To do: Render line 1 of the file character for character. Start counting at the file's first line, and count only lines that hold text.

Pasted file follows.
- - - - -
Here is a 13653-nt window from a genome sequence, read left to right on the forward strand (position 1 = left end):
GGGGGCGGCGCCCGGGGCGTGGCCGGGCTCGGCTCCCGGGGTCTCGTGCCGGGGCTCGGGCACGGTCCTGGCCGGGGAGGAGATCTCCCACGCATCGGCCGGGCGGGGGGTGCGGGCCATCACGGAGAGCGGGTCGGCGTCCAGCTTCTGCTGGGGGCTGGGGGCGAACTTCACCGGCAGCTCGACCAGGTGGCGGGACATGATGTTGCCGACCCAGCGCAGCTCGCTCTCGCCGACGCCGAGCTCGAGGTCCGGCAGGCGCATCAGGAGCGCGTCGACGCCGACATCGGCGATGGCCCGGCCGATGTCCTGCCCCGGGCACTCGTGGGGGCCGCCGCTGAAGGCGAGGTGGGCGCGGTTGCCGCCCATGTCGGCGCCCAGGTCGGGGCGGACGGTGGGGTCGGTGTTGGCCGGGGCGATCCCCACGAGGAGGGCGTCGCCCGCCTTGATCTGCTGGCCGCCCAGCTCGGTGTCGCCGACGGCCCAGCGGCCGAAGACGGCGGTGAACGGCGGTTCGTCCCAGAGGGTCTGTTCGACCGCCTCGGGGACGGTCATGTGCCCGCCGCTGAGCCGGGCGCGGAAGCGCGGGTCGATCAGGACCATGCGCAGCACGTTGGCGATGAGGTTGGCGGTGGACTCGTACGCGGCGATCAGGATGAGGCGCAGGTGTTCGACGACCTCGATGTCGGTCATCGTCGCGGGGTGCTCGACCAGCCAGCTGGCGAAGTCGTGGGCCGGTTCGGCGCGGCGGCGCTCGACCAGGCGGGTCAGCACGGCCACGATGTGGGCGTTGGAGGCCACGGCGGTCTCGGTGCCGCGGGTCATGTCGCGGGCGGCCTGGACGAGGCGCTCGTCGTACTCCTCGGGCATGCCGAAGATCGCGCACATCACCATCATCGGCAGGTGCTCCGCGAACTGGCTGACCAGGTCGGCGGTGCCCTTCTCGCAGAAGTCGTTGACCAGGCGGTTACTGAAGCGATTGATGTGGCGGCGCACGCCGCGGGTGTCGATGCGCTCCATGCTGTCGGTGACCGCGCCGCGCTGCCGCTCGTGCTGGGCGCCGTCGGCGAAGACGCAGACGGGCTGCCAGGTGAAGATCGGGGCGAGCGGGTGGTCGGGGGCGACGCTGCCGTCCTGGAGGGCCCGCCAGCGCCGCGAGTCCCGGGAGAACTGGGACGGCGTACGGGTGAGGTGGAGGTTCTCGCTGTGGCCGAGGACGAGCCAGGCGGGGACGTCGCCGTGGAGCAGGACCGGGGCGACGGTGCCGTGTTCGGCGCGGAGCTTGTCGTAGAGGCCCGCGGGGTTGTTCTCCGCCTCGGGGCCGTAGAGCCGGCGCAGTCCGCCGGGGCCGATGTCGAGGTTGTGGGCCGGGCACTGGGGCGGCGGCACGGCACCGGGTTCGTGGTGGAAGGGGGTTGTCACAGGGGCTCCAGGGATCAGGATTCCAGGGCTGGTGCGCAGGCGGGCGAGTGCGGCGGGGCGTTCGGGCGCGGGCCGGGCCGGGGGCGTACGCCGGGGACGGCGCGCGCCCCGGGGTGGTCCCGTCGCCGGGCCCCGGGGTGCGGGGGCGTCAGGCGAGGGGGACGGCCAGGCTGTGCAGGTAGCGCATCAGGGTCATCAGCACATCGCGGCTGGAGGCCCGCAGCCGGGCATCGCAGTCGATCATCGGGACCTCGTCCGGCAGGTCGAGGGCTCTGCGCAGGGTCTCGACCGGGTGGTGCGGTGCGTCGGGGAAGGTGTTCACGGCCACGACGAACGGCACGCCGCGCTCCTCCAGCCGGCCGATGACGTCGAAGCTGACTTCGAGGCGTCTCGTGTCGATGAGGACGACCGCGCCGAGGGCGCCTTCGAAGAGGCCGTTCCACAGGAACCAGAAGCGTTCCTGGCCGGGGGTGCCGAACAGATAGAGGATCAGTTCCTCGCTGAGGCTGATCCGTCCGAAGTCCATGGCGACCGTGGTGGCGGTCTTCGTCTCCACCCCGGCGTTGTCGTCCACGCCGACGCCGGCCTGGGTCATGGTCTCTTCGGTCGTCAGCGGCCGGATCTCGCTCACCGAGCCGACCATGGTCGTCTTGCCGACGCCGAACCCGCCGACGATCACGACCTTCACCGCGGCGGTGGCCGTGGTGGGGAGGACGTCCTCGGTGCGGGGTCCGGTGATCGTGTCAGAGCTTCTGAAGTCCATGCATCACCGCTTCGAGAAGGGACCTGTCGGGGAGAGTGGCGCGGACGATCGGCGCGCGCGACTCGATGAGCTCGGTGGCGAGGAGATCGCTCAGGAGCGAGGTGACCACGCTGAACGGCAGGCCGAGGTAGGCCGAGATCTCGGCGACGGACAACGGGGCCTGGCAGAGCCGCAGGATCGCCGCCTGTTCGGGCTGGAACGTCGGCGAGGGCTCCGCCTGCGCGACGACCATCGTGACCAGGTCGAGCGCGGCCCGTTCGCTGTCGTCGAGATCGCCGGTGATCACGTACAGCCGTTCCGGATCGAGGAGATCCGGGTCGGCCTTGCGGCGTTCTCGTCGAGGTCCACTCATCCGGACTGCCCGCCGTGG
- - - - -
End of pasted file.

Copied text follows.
Here is a 13653-nt window from a genome sequence, read left to right on the forward strand (position 1 = left end):